Why Does Water Boil Quickly At High Altitudes?

Cooking is significantly impacted by a few factors that have nothing to do with the recipe, ingredients or the stuff that you’re going to cook. One of those, which also happens to be scientific, is the effect of your location, i.e. the geographical location where you’re cooking. More specifically, it affects a very important component of cooking: the way water boils.

The thing is, if you boil water in high-altitude regions (like mountainous regions), it boils faster than it would at the ground level.

As it turns out, a lot!

How does ‘boiling’ work?

You would already have a basic idea about how the constituent particles of water (or any substance in its liquid phase) behave under normal conditions: they have little freedom to move around and bump into each other, in contrast to either solids (where constituent particles are tightly packed in a crystal lattice) or gases (where particles have a lot of freedom to move around easily). But. when you start heating a liquid (say, water), things start to change.

Boiling water in glass saucepan

Credit: Roman Sigaev/Fotolia

The constituent particles now get energy (from heat) to break free from the intermolecular forces holding them together in one place. This continues till heat is supplied to water, and after some time, a point is reached when the temperature of water ceases to increase any further and starts to turn into gas (water vapor). In everyday life, we have a name for that point: boiling point.

Look up any definition of ‘boiling point’ in books or the internet, and notice that apart from stating that ‘it’s the point when a liquid changes its state to gas’, alongwith a mention of ‘a fixed pressure’, i.e. the point when liquid becomes gas at a given pressure. This goes on to show that pressure does have an effect on the boiling point of a liquid.

Vapor pressure

A liquid in a closed container experiences a certain amount of pressure by its own vapor (present in the empty space just above the liquid and below the lid of the container). This pressure is known as vapor pressure.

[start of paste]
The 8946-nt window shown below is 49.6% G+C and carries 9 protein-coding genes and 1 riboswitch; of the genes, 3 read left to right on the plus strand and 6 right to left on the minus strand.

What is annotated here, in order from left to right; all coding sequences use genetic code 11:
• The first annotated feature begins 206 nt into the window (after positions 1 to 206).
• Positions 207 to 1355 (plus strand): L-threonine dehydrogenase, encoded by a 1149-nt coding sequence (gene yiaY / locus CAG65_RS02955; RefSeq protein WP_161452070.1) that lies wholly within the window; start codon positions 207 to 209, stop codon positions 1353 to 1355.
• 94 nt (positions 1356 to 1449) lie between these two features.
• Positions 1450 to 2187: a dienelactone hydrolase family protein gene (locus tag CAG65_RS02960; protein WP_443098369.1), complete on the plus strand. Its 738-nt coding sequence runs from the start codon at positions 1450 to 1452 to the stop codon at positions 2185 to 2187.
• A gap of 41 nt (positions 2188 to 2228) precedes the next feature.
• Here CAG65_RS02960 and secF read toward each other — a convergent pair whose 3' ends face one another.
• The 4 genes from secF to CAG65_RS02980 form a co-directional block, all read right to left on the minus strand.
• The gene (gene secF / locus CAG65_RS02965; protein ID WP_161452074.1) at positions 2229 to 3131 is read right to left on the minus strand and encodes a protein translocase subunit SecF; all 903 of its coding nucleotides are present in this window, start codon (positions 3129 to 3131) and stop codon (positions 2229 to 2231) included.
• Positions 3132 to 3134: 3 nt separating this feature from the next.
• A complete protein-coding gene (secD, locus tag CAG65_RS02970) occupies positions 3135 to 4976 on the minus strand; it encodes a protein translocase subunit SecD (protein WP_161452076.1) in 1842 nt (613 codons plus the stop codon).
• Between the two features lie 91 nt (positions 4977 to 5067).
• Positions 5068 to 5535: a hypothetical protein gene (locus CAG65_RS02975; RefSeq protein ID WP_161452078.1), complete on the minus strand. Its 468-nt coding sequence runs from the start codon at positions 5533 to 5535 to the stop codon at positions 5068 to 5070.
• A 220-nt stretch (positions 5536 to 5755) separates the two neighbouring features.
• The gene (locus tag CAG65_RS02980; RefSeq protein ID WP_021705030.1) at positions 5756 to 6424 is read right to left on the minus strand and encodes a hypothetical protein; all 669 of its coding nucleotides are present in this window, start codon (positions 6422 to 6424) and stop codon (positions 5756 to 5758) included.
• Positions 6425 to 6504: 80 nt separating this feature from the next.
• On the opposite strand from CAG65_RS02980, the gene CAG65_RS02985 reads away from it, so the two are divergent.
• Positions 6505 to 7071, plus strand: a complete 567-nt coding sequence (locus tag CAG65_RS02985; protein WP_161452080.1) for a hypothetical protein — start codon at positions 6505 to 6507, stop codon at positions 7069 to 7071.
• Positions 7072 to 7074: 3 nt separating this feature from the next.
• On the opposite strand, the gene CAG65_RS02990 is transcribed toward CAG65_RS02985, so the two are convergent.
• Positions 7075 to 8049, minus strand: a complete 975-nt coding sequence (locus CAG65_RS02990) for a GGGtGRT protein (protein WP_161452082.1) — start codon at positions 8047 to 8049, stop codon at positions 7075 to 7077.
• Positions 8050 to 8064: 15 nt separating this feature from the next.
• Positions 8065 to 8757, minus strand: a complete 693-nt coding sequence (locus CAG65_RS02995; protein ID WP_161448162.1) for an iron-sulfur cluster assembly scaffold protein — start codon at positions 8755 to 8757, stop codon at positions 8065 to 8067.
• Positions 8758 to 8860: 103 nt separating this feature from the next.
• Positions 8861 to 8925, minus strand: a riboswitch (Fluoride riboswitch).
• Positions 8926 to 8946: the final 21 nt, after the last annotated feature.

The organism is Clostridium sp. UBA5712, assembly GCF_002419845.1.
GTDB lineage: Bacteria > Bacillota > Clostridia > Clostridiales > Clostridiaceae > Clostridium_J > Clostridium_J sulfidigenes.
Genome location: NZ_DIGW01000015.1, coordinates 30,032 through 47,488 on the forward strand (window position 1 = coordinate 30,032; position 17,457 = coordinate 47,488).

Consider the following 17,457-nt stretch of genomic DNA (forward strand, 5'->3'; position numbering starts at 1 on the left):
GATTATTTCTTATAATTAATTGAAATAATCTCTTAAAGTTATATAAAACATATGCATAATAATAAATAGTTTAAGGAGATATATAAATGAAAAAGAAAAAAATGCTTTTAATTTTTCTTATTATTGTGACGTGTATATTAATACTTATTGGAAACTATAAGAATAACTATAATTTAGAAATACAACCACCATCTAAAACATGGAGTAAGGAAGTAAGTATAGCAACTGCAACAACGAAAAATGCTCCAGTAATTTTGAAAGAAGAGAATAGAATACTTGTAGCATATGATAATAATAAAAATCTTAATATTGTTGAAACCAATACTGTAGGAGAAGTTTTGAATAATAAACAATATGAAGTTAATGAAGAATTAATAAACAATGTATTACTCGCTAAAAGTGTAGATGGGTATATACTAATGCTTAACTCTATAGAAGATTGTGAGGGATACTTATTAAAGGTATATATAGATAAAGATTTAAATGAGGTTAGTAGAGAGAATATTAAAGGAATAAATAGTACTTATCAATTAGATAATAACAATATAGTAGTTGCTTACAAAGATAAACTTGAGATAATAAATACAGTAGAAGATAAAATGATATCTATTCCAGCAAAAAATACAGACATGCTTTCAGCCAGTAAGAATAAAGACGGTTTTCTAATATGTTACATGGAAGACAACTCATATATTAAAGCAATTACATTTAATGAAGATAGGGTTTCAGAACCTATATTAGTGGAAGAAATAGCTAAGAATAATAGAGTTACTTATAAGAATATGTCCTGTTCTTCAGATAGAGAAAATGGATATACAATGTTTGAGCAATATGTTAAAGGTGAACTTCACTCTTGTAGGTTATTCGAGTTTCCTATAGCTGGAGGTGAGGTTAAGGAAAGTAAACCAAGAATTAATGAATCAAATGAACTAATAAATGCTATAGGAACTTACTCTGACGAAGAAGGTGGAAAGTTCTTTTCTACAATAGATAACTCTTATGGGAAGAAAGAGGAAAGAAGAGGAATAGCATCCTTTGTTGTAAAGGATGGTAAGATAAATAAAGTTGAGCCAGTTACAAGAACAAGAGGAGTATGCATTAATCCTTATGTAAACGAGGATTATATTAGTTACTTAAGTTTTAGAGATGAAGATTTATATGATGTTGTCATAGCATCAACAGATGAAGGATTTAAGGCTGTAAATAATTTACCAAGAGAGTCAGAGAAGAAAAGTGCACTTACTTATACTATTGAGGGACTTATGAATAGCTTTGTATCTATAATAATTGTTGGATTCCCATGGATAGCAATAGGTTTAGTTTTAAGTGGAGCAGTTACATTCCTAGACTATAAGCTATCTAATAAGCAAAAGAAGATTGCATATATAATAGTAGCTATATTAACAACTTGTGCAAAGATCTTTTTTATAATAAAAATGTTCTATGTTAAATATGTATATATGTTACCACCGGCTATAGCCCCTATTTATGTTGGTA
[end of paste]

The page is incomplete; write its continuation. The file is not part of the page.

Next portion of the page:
Vapor Pressure

In more technical terms, it could be said that vapor pressure is the pressure exerted by vapor that’s in a thermodynamic equilibrium with its condensed phases. The term ‘thermodynamic equilibrium’ signifies that the liquid has now reached a point where the rate of evaporation and condensation of the liquid has become constant. Now, when we talk about boiling point in terms of vapor pressure, the former could be defined as the point where the vapor pressure becomes same as the atmospheric pressure, i.e. the air pressure that pushes down on the liquid from above.

Vapor pressure and Atmospheric pressure

How does altitude affect boiling point of water?

You see, air pressure highly depends on the altitude you’re at. In mountainous regions, the air pressure is a little lower than what it is at sea level. This is what makes rescue operations on peaks like Everest quite difficult to the point of being dangerous. While it might be not so good for flying helicopters, it’s definitely desirable for boiling water. This is because when atmospheric pressure is less, the liquid experiences less downward force pushing down on it from above, and hence water molecules find it much easier to run around and then simply escape off the surface to turn into a gas.

To put it in perspective, consider this: suppose you are carrying a heavy container filled with water upto the brim. It goes without saying that you would prefer walking instead of running such a situation, because the weight of the container pushes down on you and makes your life miserable. But as soon as remove some water out of it, it becomes lighter and now you could jog. Some more water out of the box, and you could even run carrying it, for there is virtually no pressure on your head.

As the amount of water in the container decreases, the ease of movement of the carrier increases. The same thing happens in case of boiling at high altitudes.

Similarly, water molecules have an easy time escaping off the surface when the air pressure above them is less. Since this is a naturally-occurring condition in high altitude regions, the boiling point of water is reduced and thus it attains the boiling temperature quicker than at the ground level with the same heat. Simply put, it boils faster.

Next time you’re making tea on the top of a mountain, this small bit of information could save you a lot of oil.

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About the Author:

Ashish is a Science graduate (Bachelor of Science) from Punjabi University (India). He spends a lot of time watching movies, and an awful lot more time discussing them. He likes Harry Potter and the Avengers, and obsesses over how thoroughly Science dictates every aspect of life… in this universe, at least.

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